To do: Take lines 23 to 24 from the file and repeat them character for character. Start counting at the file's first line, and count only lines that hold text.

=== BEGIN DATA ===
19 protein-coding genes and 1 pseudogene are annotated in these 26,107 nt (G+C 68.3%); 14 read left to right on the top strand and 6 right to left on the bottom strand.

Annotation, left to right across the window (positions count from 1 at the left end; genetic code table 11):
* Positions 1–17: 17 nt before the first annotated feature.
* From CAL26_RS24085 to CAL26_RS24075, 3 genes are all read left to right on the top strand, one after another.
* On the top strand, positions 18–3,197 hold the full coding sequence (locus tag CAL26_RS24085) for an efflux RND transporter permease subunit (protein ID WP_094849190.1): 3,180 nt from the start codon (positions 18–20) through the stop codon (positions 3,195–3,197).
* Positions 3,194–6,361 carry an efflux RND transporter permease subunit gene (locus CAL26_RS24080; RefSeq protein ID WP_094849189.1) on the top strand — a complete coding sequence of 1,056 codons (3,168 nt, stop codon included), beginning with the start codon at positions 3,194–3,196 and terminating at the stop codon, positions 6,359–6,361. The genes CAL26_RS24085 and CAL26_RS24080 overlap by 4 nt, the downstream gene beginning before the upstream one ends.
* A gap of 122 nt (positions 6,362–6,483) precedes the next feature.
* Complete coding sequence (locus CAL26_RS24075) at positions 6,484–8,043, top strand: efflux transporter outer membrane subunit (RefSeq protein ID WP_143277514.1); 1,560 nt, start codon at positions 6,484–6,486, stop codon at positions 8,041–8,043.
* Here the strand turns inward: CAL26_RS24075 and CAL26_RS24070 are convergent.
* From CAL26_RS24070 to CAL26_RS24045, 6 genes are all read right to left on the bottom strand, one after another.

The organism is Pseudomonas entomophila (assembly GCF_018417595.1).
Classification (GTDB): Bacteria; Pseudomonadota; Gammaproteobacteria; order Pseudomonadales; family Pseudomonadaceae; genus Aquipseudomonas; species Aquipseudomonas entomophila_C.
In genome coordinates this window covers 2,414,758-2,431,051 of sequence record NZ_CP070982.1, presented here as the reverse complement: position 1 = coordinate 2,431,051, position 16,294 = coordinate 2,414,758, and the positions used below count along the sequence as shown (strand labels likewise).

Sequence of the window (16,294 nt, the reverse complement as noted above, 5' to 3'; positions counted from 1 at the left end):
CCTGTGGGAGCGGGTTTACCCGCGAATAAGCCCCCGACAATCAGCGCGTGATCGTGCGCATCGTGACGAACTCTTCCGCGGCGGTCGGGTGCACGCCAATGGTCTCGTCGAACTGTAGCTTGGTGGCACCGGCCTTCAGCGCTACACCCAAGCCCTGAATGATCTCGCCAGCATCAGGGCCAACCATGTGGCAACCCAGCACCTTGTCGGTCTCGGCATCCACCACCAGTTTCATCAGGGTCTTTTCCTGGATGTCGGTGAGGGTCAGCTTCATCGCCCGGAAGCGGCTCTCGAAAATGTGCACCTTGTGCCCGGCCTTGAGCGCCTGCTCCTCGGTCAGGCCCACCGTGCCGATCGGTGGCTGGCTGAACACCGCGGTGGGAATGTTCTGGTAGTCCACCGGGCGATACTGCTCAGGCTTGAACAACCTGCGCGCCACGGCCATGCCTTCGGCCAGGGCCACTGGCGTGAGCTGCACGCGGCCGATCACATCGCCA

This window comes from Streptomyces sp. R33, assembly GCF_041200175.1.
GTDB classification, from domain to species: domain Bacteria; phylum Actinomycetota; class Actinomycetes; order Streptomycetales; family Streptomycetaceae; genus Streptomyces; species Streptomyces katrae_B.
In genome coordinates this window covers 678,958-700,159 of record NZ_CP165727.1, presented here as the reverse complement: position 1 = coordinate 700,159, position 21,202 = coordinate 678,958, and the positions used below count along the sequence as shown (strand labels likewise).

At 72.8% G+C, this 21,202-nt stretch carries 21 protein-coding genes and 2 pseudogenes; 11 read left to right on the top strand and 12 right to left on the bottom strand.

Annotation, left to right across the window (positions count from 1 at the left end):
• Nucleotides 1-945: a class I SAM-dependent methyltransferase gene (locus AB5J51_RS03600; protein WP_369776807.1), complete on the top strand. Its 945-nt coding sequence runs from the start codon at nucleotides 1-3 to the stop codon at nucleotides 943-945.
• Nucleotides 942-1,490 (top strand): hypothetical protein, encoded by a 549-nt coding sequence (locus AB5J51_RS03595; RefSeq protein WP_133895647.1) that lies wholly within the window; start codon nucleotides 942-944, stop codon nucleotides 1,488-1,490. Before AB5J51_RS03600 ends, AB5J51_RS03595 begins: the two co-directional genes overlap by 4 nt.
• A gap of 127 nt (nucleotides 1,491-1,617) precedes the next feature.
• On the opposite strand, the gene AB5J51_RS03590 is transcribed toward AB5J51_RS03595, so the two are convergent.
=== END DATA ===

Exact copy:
• A gap of 127 nt (nucleotides 1,491-1,617) precedes the next feature.
• On the opposite strand, the gene AB5J51_RS03590 is transcribed toward AB5J51_RS03595, so the two are convergent.